A Guide to Doing Oral Interviews
I. Instructions for Interviewers:
1. Establish the date, time, and place of the interview well in advance. You may want to call and remind the interviewee a few days before your appointment.
2. Clearly state the purpose of the interview at the beginning. In other words, explain why you are doing this project.
3. Prepare the interview by reading background information about the subject of the interview and by writing down and arranging the questions you will be asking.
4. It is usually a good idea to keep most of your questions broad and general so the interviewee will not simply answer with a word or two.
5. Avoid loaded questions or questions that might lead the interview in a certain direction. Instead, keep your questions neutral.
6. If any of your questions involve controversial matters, it is better to ask them toward the end of the interview.
7. Always be courteous, and be sure to give the person enough time to think, remember, and answer. Never argue, even if he/she says something with which you personally disagree. Remember that the purpose of the interview is to find out what that person thinks, not what you think.
8. Always take notes, even if you are tape recording the interview. Notes will help clarify unclear portions of the tape and will be essential if the recorder malfunctions or the tape is accidentally erased.
9. Try to write up the results of your interview as soon as possible after completing the interview. Even in rough form, these notes will help you capture the sense of what was said as well as the actual information that was presented.
II. A Suggested Interview Plan:
Remember that the person(s) you have chosen to interview is/are a person(s), with feelings, sensitivities, and emotions. If you intend to tape record the interview, ask permission first. If you believe that a tape recorder will inhibit the interviewee, then leave it at home and rely on notes. People usually remember the personal aspects of their lives more vividly than they remember national or international events. This can be an advantage, since you are trying to find out how they lived during a particular period/event.
Begin your interview by getting the following important data on the interviewee:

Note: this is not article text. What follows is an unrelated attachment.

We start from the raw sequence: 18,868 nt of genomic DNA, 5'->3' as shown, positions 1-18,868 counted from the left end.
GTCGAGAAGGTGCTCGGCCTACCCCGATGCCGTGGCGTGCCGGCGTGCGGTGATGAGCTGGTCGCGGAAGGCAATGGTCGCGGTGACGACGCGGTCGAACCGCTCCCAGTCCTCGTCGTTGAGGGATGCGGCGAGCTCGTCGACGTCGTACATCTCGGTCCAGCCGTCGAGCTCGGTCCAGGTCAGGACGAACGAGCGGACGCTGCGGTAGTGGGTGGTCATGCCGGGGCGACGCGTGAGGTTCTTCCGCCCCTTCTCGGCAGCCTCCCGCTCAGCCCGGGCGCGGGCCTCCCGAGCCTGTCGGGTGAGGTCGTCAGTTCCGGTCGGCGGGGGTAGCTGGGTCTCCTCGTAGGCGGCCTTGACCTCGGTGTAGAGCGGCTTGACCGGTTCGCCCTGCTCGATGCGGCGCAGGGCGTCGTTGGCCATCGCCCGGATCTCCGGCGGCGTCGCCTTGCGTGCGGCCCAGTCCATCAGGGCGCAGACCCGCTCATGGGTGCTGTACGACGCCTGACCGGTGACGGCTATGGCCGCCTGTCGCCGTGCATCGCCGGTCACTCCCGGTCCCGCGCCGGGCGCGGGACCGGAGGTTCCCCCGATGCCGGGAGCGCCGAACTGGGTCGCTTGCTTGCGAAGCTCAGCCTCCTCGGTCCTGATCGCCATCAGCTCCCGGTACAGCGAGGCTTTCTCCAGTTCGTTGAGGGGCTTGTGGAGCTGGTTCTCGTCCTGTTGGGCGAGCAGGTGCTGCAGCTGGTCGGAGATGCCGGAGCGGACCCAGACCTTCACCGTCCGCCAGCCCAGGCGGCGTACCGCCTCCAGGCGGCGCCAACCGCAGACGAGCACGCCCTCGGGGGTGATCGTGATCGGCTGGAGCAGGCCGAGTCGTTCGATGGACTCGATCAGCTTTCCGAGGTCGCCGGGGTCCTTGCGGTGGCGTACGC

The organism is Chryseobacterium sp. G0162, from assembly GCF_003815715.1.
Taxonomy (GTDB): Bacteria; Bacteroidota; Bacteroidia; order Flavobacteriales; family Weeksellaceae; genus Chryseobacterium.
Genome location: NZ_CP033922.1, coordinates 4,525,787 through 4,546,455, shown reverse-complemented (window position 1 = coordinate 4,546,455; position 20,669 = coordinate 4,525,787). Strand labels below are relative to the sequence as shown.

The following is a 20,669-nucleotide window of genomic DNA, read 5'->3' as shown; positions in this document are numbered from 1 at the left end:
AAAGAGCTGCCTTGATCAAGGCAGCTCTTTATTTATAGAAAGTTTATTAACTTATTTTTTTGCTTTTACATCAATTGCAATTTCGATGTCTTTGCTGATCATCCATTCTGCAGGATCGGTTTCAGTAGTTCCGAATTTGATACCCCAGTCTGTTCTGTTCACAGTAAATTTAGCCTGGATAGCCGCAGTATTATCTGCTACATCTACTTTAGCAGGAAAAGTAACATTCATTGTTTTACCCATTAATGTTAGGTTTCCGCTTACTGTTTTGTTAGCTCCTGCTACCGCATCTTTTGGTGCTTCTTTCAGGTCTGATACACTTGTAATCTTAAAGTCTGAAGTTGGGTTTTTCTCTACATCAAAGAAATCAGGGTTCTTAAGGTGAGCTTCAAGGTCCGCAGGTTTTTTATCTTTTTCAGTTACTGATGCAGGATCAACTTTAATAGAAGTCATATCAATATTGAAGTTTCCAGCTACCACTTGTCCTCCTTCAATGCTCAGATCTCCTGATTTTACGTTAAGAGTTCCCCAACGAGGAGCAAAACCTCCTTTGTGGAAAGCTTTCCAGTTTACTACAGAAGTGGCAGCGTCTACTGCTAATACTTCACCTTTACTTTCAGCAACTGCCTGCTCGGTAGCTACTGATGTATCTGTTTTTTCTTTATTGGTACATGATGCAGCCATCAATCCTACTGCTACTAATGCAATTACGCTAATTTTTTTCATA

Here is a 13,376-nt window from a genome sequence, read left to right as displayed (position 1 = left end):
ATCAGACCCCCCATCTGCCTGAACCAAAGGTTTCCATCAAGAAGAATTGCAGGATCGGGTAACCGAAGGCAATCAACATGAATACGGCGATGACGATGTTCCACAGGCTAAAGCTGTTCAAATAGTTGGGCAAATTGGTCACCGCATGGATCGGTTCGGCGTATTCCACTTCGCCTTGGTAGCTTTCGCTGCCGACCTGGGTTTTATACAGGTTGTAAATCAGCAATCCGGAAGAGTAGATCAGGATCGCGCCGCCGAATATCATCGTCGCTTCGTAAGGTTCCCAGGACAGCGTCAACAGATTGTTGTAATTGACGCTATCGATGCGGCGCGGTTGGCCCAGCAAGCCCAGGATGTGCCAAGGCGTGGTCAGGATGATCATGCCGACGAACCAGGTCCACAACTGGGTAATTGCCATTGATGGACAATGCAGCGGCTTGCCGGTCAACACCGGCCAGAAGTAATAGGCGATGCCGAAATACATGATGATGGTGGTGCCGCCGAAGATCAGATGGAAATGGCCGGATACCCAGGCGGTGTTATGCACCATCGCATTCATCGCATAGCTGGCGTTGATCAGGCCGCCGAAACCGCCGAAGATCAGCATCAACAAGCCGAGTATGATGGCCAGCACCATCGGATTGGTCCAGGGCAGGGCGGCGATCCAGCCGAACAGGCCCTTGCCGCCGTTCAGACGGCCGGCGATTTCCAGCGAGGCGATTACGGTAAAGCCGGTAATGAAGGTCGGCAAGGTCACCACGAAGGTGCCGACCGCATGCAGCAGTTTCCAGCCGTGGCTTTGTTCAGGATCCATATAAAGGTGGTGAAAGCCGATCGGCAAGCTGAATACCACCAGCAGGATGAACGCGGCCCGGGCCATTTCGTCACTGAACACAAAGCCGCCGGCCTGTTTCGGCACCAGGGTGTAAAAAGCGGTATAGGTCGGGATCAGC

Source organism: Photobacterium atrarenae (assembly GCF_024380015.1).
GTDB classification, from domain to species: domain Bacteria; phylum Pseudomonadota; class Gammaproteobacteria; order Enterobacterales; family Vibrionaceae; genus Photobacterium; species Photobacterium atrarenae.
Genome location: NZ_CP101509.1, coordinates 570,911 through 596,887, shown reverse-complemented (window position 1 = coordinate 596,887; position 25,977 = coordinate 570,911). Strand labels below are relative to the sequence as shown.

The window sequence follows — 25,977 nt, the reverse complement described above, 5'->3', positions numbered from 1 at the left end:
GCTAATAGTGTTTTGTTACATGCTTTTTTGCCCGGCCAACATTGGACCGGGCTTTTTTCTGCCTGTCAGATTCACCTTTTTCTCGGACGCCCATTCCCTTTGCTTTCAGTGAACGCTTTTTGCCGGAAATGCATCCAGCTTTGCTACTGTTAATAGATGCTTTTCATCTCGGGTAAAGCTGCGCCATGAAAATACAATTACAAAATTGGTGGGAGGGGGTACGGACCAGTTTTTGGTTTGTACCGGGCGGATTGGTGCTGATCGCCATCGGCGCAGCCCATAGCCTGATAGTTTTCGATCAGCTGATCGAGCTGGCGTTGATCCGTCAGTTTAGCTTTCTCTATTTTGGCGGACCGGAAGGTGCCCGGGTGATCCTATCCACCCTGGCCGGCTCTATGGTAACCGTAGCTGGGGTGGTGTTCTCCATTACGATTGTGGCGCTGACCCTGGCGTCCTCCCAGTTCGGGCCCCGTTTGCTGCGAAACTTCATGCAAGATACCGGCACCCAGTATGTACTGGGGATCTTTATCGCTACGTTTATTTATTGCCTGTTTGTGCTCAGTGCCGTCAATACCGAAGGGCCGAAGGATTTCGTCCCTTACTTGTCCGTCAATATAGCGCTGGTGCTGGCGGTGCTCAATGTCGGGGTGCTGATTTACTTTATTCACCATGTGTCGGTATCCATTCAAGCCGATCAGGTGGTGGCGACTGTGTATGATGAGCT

2. Age at the time of the event.
3. Race, sex.
4. Where the person lived at the time and what that area was like then.
5. Family background (parents occupations; number of brothers/sisters; whether interviewee considered himself/herself rich, middle class, poor).
6. Educational background.
7. Occupational background.
Then move on to questions that cover more directly the era/event under discussion. For example, if you are covering the Great Depression, you might ask such things as:
1. What did this person do for a living?
2. Was the person unemployed during the depression? How did they cope?
3. If the interviewee was young during the depression, what about his/her parents?
4. How did the person spend their leisure time? If single, what were the dating and courtship practices like?
5. How important was the family? The church? The school? Other institutions?
6. Did the person know other people worse off than he/she? Did the person help them? If so, in what ways?
7. Was the person's life altered by the depression? How? In what ways?
8. Did the person go to the movies? What did the person see? What about the radio and radio programs? How much did it cost to see a movie? How much were other items?
9. Did the person get employment through programs such as the WPA or CCC? If not, did they know others who did?
10. Does the person remember important political events or controversies of the depression era?
11. What was the person's view of Franklin Roosevelt? Of the New Deal?
In your analysis of the interview(s) you conduct, note the specific points emphasized, then try to find common patterns in their experiences. Then ask yourself what these patterns reveal about the people's feelings, perceptions, and reactions to the events that affected them. Look for the personal impact of events on your interviewee(s) and discuss them. Look for any political or social viewpoints that indicate the nature of the person's perceptions and feelings. What significant things did your interview(s) reveal about the U.S. at that particular time? What comparisons can you make with the present? Did these interviews help you better understand an historical period or events? If so, how? If not, why not?
Last modified: Ides of August, in the 2762th
ab urbe condita
(from the Foundation of the City, Rome, that is....2009, for those of you on a different calendar).